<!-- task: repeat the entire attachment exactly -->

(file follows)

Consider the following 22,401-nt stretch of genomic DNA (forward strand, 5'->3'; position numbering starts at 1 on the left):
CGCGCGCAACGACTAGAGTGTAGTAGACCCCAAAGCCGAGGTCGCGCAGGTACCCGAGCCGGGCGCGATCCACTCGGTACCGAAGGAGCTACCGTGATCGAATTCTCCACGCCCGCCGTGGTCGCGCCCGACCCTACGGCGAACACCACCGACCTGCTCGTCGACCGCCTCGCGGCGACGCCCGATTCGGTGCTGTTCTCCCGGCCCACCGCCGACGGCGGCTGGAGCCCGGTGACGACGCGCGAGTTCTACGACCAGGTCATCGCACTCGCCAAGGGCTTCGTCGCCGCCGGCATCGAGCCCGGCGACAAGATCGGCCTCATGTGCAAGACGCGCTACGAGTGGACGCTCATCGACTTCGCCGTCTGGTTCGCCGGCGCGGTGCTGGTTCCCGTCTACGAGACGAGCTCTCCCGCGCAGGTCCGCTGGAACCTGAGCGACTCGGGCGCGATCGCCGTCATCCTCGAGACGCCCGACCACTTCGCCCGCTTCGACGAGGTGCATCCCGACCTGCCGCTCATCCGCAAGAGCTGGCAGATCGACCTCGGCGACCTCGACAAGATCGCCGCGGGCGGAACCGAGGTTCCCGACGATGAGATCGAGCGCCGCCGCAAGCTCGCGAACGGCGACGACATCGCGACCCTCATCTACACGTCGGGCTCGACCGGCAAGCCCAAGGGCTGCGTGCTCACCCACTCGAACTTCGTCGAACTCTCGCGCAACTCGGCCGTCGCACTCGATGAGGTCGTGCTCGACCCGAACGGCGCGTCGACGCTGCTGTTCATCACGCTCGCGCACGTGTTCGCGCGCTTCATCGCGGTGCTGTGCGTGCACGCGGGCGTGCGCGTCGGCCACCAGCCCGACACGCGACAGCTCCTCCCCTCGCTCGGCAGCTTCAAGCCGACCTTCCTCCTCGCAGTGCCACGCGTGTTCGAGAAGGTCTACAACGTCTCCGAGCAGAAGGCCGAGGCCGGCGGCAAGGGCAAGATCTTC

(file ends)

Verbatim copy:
Consider the following 22,401-nt stretch of genomic DNA (forward strand, 5'->3'; position numbering starts at 1 on the left):
CGCGCGCAACGACTAGAGTGTAGTAGACCCCAAAGCCGAGGTCGCGCAGGTACCCGAGCCGGGCGCGATCCACTCGGTACCGAAGGAGCTACCGTGATCGAATTCTCCACGCCCGCCGTGGTCGCGCCCGACCCTACGGCGAACACCACCGACCTGCTCGTCGACCGCCTCGCGGCGACGCCCGATTCGGTGCTGTTCTCCCGGCCCACCGCCGACGGCGGCTGGAGCCCGGTGACGACGCGCGAGTTCTACGACCAGGTCATCGCACTCGCCAAGGGCTTCGTCGCCGCCGGCATCGAGCCCGGCGACAAGATCGGCCTCATGTGCAAGACGCGCTACGAGTGGACGCTCATCGACTTCGCCGTCTGGTTCGCCGGCGCGGTGCTGGTTCCCGTCTACGAGACGAGCTCTCCCGCGCAGGTCCGCTGGAACCTGAGCGACTCGGGCGCGATCGCCGTCATCCTCGAGACGCCCGACCACTTCGCCCGCTTCGACGAGGTGCATCCCGACCTGCCGCTCATCCGCAAGAGCTGGCAGATCGACCTCGGCGACCTCGACAAGATCGCCGCGGGCGGAACCGAGGTTCCCGACGATGAGATCGAGCGCCGCCGCAAGCTCGCGAACGGCGACGACATCGCGACCCTCATCTACACGTCGGGCTCGACCGGCAAGCCCAAGGGCTGCGTGCTCACCCACTCGAACTTCGTCGAACTCTCGCGCAACTCGGCCGTCGCACTCGATGAGGTCGTGCTCGACCCGAACGGCGCGTCGACGCTGCTGTTCATCACGCTCGCGCACGTGTTCGCGCGCTTCATCGCGGTGCTGTGCGTGCACGCGGGCGTGCGCGTCGGCCACCAGCCCGACACGCGACAGCTCCTCCCCTCGCTCGGCAGCTTCAAGCCGACCTTCCTCCTCGCAGTGCCACGCGTGTTCGAGAAGGTCTACAACGTCTCCGAGCAGAAGGCCGAGGCCGGCGGCAAGGGCAAGATCTTC